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J Infect Dis. 2010 Apr 1;201(7):1000-6. doi: 10.1086/651171.

Assessment of the efficacy of commercially available and candidate vaccines against a pandemic H1N1 2009 virus.

Author information

Special Pathogens Program, National Microbiology Laboratory, Public Health Agency of Canada, Winnipeg, Manitoba R3E 3R2, Canada.



The emergence and global spread of the pandemic H1N1 2009 influenza virus have raised questions regarding the protective effect of available seasonal vaccines and the efficacy of a newly produced matched vaccine.


Ferrets were immunized with the 2008-2009 formulations of commercially available live attenuated (FluMist; MedImmune) or split-inactivated (Fluviral; GlaxoSmithKline) vaccines, a commercial swine vaccine (FluSure; Pfizer), or a laboratory-produced matched inactivated whole-virus vaccine (A/Mexico/InDRE4487/2009). Adaptive immune responses were monitored, and the animals were challenged with A/Mexico/InDRE4487/2009 after 5 weeks.


Only animals that received the swine or matched vaccines developed detectable hemagglutination-inhibiting antibodies against the challenge virus, whereas a T cell response was exclusively detected in animals vaccinated with FluMist. After challenge, all animals had high levels of virus replication in the upper respiratory tract. However, preexisting anti-pandemic H1N1 2009 antibodies resulted in reduced clinical signs and improved survival. Surprisingly, FluMist was associated with a slight increase in mortality and greater lung damage, which correlated with early up-regulation of interleukin-10.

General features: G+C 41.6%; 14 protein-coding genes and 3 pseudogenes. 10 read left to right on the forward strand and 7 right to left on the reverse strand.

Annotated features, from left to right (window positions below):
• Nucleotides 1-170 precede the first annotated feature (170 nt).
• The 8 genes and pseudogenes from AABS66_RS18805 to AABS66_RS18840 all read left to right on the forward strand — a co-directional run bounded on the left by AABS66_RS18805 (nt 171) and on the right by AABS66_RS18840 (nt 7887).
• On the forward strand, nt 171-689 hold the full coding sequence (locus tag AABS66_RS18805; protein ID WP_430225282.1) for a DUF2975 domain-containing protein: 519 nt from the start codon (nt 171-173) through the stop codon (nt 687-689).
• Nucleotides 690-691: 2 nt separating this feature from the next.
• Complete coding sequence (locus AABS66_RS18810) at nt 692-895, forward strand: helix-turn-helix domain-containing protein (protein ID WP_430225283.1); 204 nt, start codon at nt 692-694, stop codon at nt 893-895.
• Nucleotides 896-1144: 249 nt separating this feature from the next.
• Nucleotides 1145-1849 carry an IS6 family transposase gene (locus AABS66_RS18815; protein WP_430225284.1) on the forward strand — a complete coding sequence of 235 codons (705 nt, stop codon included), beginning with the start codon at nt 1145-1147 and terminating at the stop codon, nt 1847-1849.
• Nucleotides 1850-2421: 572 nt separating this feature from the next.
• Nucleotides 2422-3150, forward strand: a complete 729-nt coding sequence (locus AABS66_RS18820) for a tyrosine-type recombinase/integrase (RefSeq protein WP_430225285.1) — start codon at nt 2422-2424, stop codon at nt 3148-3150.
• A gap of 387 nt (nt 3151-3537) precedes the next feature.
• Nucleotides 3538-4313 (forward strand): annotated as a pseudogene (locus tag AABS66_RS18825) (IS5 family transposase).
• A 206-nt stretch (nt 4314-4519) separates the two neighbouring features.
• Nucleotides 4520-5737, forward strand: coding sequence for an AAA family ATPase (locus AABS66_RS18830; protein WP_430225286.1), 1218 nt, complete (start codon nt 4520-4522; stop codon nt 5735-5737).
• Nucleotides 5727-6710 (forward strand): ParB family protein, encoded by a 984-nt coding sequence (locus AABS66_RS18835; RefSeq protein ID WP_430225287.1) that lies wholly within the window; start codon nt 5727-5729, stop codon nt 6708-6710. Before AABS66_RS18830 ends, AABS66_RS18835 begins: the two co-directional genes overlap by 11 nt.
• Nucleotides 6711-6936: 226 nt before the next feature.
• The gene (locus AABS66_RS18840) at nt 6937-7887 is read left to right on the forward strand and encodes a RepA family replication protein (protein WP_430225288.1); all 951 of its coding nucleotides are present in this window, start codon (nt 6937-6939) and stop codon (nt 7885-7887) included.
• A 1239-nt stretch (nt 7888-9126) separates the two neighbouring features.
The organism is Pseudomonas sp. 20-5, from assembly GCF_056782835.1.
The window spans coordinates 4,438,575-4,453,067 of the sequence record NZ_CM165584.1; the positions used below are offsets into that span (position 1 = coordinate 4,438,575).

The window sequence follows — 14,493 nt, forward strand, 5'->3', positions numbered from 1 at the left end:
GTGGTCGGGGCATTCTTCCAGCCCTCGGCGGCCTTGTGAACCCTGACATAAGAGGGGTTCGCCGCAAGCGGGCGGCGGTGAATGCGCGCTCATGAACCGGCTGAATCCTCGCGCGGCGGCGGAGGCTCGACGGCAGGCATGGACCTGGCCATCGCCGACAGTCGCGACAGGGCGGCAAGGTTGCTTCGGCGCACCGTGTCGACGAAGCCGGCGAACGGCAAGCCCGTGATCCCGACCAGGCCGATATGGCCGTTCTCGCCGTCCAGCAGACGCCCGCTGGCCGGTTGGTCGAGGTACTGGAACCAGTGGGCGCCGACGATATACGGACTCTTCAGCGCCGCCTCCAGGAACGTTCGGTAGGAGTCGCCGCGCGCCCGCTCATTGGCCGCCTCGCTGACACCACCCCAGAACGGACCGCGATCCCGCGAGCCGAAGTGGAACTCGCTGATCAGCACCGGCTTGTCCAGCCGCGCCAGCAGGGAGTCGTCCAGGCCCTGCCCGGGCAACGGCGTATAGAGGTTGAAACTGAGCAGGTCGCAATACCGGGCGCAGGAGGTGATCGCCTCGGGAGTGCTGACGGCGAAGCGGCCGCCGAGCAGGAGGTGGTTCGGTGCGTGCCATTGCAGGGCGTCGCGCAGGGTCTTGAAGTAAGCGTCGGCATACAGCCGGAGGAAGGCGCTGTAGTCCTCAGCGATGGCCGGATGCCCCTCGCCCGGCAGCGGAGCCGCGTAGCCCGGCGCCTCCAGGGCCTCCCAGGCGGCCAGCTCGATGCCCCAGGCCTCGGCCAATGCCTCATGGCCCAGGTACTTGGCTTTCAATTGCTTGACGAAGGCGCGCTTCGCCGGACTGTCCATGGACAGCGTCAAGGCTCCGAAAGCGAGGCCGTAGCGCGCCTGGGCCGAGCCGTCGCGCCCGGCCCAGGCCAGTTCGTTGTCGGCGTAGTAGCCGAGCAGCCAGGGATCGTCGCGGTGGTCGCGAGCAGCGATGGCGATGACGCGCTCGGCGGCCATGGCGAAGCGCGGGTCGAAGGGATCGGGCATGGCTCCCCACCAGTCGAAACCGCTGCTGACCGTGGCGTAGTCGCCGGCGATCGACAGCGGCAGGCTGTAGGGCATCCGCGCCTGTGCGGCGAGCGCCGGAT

The present study demonstrates that a single dose of matched inactivated vaccine confers partial protection against a pandemic H1N1 2009 virus, and it suggests that a higher dose or prime-boost regimen may be required. The consequences of mismatched immunity to influenza merit further investigation.

[Indexed for MEDLINE]

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